Why not Detroit?

By |2010-08-12T09:00:00-04:00August 12th, 2010|Uncategorized|

Los Angeles. San Francisco. San Diego. Sacramento. Long Beach. New York City. Boston. Denver. Anchorage. Salt Lake City. San Antonio. Dallas. The list goes on – hitting a total of, by some estimates, almost 50 cities in 12 U.S. states.
What do all of these cities have in common? On the evening of Aug. 4, they were all sites of local rallies celebrating Ninth Circuit Court Judge Vaughn Walker’s decision to overturn California’s anti-gay marriage law, Proposition 8.
But here’s the big question: Why isn’t Detroit – or, really, any city in Michigan – on that list?
There’s no doubt that, although the decision does not affect our LGBT citizens, Michiganders were eagerly awaiting Judge Walker’s ruling, and they were in just as celebratory of a mood as other non-affected – but still overwhelmingly happy – LGBT people in other states across the U.S. We all got it: It’s a ruling that, in the most basic of understandings, will hopefully mean the return of same-sex marriages to California.
But it also means a lot more, in that it is the most sweeping, comprehensive shut-down of every point same-sex marriage opponents have ever tried to make. We’re still unsure what legal consequences it could mean for the other states within the Ninth District, or for states like Michigan where our community needs to overturn a same-sex marriage ban. But no matter what effect this will have on us, it is the largest affirmation of our right to marry whomever we choose ever issued by that high of a court. It is a wonderful thing to hear.
So why weren’t we out in the streets? Why weren’t we at the Capitol Building in Lansing? Detroit City Hall? Ferndale? Anywhere?
Equality Michigan Executive Director Alicia Skillman summed it up nicely in her letter to members, celebrating the decision: “When I heard the results,” she wrote, “I actually did a happy dance in my office – I’m sure many of you did, as well.”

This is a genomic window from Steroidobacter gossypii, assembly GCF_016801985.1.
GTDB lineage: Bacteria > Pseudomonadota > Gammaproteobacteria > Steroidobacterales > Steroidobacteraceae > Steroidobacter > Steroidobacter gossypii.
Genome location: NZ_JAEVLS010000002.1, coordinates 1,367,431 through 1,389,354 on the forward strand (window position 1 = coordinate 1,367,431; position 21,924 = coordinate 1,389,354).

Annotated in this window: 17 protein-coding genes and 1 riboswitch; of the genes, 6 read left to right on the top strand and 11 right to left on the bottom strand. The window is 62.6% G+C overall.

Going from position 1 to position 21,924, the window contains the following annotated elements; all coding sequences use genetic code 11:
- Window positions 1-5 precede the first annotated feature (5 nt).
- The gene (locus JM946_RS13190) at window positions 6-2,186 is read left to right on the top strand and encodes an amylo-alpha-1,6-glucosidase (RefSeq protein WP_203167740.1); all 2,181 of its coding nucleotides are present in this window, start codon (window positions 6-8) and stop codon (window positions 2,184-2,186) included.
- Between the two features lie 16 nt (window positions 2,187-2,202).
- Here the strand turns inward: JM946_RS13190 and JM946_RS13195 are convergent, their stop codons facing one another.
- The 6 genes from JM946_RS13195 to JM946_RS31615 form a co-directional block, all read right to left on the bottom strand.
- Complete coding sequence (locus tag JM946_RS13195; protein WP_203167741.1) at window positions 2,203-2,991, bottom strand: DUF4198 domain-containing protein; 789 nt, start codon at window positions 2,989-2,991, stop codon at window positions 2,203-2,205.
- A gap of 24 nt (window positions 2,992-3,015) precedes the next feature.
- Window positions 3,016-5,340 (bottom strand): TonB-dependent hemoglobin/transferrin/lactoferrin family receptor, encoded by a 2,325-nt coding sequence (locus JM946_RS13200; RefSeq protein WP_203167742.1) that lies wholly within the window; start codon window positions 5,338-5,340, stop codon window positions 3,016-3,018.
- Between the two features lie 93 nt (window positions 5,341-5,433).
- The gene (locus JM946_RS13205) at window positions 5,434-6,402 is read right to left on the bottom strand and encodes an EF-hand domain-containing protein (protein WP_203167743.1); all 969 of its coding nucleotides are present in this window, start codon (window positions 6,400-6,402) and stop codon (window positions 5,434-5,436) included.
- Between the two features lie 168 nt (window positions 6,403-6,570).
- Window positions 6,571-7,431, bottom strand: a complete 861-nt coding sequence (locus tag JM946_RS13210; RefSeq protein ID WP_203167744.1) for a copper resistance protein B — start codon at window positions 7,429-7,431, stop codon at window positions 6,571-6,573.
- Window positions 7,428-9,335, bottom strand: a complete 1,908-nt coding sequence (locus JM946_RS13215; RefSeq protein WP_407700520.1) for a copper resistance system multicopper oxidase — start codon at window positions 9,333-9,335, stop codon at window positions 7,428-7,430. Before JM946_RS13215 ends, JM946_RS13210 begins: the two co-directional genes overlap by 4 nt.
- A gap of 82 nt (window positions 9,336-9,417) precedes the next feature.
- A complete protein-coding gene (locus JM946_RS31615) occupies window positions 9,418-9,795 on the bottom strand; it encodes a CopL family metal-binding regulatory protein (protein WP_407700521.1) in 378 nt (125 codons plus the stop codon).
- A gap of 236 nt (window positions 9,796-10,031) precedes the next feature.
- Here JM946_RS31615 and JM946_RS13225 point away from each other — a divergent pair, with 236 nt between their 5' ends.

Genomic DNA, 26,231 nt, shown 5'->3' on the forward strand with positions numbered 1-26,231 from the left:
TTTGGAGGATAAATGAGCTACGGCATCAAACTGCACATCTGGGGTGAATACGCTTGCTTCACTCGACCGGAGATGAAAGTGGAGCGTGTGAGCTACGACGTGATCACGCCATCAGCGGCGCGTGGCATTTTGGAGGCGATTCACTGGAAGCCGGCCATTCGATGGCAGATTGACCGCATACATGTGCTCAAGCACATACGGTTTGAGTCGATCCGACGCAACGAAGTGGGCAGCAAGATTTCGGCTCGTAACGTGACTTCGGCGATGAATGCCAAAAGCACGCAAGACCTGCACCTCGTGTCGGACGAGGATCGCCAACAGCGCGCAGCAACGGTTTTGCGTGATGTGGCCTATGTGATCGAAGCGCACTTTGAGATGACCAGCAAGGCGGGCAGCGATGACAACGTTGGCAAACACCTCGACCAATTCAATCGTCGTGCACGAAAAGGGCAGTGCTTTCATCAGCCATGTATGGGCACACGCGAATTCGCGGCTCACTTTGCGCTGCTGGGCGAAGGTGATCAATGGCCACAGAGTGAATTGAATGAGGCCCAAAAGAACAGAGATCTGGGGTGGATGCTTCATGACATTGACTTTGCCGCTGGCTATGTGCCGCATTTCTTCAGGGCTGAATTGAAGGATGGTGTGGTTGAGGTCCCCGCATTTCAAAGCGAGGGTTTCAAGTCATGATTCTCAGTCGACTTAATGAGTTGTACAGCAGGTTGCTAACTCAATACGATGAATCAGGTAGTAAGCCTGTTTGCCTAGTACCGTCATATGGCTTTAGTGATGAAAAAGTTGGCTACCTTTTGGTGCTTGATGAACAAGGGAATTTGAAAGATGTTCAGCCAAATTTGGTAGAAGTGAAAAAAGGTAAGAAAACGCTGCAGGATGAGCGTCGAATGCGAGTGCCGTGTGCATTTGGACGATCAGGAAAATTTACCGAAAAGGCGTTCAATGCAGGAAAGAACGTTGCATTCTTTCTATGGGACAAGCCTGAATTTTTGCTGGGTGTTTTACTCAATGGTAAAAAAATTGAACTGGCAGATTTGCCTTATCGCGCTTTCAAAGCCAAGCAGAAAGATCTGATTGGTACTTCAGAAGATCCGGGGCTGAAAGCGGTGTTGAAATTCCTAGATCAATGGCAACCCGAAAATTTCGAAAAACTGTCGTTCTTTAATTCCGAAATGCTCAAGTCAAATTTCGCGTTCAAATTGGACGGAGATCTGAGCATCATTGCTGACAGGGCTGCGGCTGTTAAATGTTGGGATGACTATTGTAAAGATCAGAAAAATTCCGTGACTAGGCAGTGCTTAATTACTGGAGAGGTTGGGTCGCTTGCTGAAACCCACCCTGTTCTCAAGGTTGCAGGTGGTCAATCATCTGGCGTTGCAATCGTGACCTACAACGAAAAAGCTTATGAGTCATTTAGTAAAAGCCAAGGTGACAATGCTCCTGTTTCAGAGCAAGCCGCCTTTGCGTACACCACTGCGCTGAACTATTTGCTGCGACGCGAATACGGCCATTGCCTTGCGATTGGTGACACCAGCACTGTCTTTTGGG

We weren’t in the streets. We were in our offices, our homes, our libraries, in our cars, connecting only via Facebook or text message. We celebrated a community triumph – alone. How sad.
This is not to say that one particular group – and certainly not one person – is to blame. Indeed, a look at rallies in various cities will show that they were organized by groups that were a myriad of sizes, abilities and budgets. New York’s rally was organized by Queeer Rising, a small political activism group. Colorado’s came to be by their local chapter of Marriage Equality USA. San Diego’s was a collective effort, brought about by collaboration by LGBT and allied groups that included their local community center, Planned Parenthood Office, labor council and several Democratic groups.
But in Michigan, no one stepped up to the plate. No one made a Facebook event or called friends who called friends, etc. No signage in the streets of Detroit. No cheers on the Capitol steps. Was it the primaries that wiped us out? Are we too unorganized? Did we just not care enough about another state’s victory, while ours are too few?
All we at Between The Lines want is for each of us asks ourselves why, during this moment of decidedly great celebration, we did not celebrate together. And next time – be it a Michigan victory or simply one for our brothers and sisters elsewhere – let’s get it right.

About the Author:

BTL Staff
Between The Lines has been publishing LGBTQ-related content in Southeast Michigan since the early '90s. This year marks the publication's 27th anniversary.